The Texas Town at the Center of Russia's Adoption Drama

By Richard Solash

Three-year-old Russian adoptee Max Shatto's death has been used as a justification for the country's ban on American adoptions -- and it's brought plenty of unwanted attention to tiny Gardendale.

rfe texas banner.jpg
A sign by the road to the Shattos' house. Their answering machine says, "If this is a reporter or a news agency, we have no comment." (Richard Solash/RFE-RL)

GARDENDALE, Texas -- Waldrop Drive used to be a road that even the locals hardly noticed. It is unpaved and uninhabited, except for a single house far at the end. Tumbleweed collects here, driven across the surrounding oil fields by a whipping wind. The street sign is barely legible, long faded by the Texas sun.

But a short distance down the road, another sign sticks out of the ground. This one hasn't had a chance to fade. In stark black letters, it reads, "Private. Dead End Road. No Trespassing."

The house at the end of the road belongs to Laura and Alan Shatto, two of the some 1,600 residents of rural Gardendale, Texas. A recorded message on their answering machine says, "If this is a reporter or a news agency, we have no comment."

Late last month, an ambulance rushed to the house after 3-year-old Max, one of the couple's two adopted sons from Russia, allegedly collapsed. Max is now dead and buried. The case surrounding his death, however, has exploded, putting tiny Gardendale at the epicenter of an international drama.

​​Russian officials this week claimed intimate knowledge of the case and accused Laura Shatto of "murder," setting off a media frenzy. They cited the case as prime justification for the country's recent, politically charged ban on adoptions by U.S. citizens.

The U.S. State Department has urged against "jumping to conclusions" as an investigation proceeds. While much remains a mystery, local officials now say a medical ruling on Max Shatto's death is imminent. That's as details about the day the child died, as well as accounts of his adoptive mother, begin trickling in.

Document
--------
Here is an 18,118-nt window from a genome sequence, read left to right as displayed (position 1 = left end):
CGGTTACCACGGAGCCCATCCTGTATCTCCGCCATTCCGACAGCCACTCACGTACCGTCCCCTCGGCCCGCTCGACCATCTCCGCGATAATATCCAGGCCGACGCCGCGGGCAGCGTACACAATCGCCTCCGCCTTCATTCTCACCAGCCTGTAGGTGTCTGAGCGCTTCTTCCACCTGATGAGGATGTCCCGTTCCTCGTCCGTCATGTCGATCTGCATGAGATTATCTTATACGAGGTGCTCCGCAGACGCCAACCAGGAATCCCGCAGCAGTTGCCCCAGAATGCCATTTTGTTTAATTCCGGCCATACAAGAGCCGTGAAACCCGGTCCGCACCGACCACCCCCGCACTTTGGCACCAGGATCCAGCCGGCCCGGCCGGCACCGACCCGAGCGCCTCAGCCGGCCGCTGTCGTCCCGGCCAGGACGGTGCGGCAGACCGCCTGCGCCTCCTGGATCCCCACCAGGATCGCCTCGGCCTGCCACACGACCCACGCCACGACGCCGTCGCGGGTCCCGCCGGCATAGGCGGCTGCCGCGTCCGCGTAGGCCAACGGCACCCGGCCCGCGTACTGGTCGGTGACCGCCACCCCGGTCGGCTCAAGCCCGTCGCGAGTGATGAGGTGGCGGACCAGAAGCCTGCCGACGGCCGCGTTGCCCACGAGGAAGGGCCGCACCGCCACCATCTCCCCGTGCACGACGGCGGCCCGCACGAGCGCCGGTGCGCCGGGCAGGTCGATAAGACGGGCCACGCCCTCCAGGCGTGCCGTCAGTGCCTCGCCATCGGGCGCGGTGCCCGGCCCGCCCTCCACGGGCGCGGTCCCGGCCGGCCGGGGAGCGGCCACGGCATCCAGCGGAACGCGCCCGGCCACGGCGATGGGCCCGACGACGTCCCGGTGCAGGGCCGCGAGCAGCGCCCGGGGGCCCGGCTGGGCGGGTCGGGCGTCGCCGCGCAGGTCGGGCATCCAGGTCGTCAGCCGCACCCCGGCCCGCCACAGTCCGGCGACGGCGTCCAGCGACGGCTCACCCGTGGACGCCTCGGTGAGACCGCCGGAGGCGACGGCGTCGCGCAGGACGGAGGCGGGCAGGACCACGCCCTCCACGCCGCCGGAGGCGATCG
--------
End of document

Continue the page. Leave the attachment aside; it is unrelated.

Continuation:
Details Emerging

Shirley Standefer, the chief investigator at the Ector County Medical Examiner's Office, says that she arrived at Medical Center Hospital in Odessa, outside Gardendale, after doctors there pronounced Max Shatto dead at 5:43 p.m. on January 21. She says she saw the body before it was sent away for an autopsy, which was completed the next day.

"We did see bruising. He had bruising -- over a lot of his body," Standefer says. "Now, whether or not those bruises are him being a kid, or whether or not those bruises are consistent with, you know, injury or something, I'm not a doctor and I can't tell you that."

A preliminary autopsy report is done but remains private. Amid Russian claims of wrongdoing and intense media scrutiny, Standefer says her office has tried to expedite the final postmortem analysis.

​​She says that late on January 21 the county's chief medical examiner, Dr. Nathan Galloway, received full toxicology results. He should be ready to issue an official ruling on the cause and manner of the child's death as soon as the beginning of next week, she says. That ruling could point to a homicide, an accident, natural causes, or undetermined causes.

Standefer says that she and an investigator from the local sheriff's office interviewed Laura and Alan Shatto at the hospital. She says Laura Shatto was crying and shaking, but "forthcoming" when questioned.

"By the mother's account, Max was found outside the house," Standefer says. "She had been outside watching the two boys and had to go inside to use the bathroom. She said when she came out she found Max on the ground in close proximity to play equipment -- the slide and swing."

Sherriff: 'A Texas Kid And A Texas Case'

Mark Donaldson, Ector County's sheriff, confirms Standefer's account of the interview. He says his office received notification from the local fire department on January 21 that an ambulance was dispatched to the Shatto house due to "possible cardiac arrest." He also declined to comment on the preliminary autopsy results. His office has not filed any charges in the case.

Donaldson says that Sergei Chumaryov, the senior counselor for the Russian Embassy in Washington, has visited his office in recent days.

Pavel Astakhov, Russia's children's rights commissioner, demanded this week that Russian officials be allowed to "see the materials of the case and take part in the formulation of the prosecution." When asked to respond, Donaldson said, "It ain't gonna happen."

"This kid's a Texas kid. He lived in Texas. He lived in my county. And my interest here is the death of that child and to find out what happened. My job is to arrest them, charge them -- if we feel like there's something there. If there isn't anything there, I want to make sure that that gets put out, too," Donaldson says.